The competition is compounded by the fact that Japan is a society where it is difficult to reverse one's choices. As described above, choices made before one enters high school affect employment potential. Even after entering the job market, workers must make wise choices from the outset. Due to the pervasiveness of the seniority system, persons who start a job at one company and then move to another company must begin again at the bottom of the ladder. Such a system strongly discourages people from moving from one employer to another and rewards those who stay for a long time at their particular companies. Because of the relative inflexibility and narrowness of the paths to social and financial success, Japanese parents socialize children to make informed choices as early as possible, encouraging them to develop concrete career goals early rather than explore several career options.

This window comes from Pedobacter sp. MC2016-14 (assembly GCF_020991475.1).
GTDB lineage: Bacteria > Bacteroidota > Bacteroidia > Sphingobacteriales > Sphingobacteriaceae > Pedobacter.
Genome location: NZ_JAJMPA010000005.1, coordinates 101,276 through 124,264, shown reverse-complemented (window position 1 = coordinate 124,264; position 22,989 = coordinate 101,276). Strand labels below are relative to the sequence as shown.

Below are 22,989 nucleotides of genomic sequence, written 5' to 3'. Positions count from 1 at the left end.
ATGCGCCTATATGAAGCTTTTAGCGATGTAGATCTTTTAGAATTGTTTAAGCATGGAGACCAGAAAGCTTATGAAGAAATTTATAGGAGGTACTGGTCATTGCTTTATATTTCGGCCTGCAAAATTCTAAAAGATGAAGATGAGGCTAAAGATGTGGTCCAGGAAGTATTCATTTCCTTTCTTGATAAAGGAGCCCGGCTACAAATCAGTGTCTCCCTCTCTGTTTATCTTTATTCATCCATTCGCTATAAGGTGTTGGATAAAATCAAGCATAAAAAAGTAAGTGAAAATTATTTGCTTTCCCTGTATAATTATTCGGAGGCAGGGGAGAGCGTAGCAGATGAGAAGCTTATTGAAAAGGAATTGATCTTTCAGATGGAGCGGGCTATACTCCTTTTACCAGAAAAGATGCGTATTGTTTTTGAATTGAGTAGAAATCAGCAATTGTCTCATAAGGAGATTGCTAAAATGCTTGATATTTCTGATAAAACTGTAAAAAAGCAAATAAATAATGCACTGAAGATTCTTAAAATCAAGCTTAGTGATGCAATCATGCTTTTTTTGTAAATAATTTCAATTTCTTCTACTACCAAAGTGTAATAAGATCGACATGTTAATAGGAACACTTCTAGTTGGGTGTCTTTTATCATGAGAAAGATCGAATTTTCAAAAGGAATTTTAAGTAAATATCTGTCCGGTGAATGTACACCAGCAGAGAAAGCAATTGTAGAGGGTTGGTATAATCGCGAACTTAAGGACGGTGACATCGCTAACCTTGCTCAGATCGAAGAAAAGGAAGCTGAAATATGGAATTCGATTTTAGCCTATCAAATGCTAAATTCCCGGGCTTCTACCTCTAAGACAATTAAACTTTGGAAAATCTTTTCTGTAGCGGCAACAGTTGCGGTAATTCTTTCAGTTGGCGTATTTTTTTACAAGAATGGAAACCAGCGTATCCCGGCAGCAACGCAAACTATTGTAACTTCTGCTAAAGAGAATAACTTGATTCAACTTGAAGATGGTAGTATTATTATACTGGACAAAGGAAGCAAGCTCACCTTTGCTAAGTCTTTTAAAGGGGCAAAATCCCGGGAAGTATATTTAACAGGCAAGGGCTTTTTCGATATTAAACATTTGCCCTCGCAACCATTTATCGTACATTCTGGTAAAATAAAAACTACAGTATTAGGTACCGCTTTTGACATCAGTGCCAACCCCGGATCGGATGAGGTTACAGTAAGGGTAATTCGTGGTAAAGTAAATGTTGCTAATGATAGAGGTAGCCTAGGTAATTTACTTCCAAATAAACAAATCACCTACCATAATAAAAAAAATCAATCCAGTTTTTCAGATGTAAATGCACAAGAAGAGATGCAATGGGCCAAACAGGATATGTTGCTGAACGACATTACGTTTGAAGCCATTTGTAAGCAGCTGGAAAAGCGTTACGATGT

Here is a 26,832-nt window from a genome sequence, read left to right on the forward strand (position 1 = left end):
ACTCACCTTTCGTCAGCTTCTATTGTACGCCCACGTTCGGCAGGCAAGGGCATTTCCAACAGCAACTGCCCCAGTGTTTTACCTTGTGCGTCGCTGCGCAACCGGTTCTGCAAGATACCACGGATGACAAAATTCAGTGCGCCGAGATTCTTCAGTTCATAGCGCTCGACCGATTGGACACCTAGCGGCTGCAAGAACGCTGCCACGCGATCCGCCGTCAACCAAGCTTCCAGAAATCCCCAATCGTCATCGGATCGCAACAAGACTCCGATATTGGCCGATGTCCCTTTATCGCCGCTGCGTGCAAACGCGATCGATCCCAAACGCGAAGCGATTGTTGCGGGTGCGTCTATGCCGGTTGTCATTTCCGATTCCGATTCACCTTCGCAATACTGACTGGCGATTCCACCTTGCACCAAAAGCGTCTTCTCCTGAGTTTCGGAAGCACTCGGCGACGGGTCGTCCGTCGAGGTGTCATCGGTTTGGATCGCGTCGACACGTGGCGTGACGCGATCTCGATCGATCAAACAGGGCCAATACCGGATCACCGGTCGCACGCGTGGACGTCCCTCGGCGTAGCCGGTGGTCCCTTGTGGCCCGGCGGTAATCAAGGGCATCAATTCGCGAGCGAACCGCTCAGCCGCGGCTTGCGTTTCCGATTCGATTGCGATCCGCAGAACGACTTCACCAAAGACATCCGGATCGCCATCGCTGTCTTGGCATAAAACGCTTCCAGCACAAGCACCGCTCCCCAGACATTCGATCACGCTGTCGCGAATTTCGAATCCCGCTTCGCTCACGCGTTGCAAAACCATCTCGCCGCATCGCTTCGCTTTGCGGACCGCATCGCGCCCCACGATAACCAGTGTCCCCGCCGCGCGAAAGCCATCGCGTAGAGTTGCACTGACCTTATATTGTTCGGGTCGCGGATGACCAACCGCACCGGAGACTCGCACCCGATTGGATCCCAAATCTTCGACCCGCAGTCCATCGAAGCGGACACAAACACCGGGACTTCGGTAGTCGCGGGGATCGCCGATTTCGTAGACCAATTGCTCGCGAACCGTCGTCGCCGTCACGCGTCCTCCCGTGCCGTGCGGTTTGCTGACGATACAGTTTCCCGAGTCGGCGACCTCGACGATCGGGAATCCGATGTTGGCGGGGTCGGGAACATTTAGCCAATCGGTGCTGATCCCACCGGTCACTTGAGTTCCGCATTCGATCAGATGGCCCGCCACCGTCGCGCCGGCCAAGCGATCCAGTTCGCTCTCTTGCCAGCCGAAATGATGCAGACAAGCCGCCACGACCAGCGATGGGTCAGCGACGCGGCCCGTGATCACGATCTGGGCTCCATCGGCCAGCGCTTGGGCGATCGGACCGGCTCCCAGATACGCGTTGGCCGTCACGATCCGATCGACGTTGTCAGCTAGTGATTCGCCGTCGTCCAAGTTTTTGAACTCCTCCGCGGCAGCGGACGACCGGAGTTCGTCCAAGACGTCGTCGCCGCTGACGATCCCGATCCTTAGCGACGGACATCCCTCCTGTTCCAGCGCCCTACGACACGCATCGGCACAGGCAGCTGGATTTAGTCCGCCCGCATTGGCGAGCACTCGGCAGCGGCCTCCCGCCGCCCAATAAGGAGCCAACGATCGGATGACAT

Guidance for School Selection (Shinro Shido) and T-Scores
Junior high school students are under great pressure to make critical choices. Usually in the ninth grade (or late in eighth grade), students will have discussions with teachers, parents, and peers about which high schools will be most compatible with their abilities. Students are allowed to apply to only one public high school, although they may apply to more than one of the considerably more expensive private high schools. Therefore, the teachers' role is to bring reality into students' choices, carefully guiding them to apply only to a public high school where they are assured of admittance.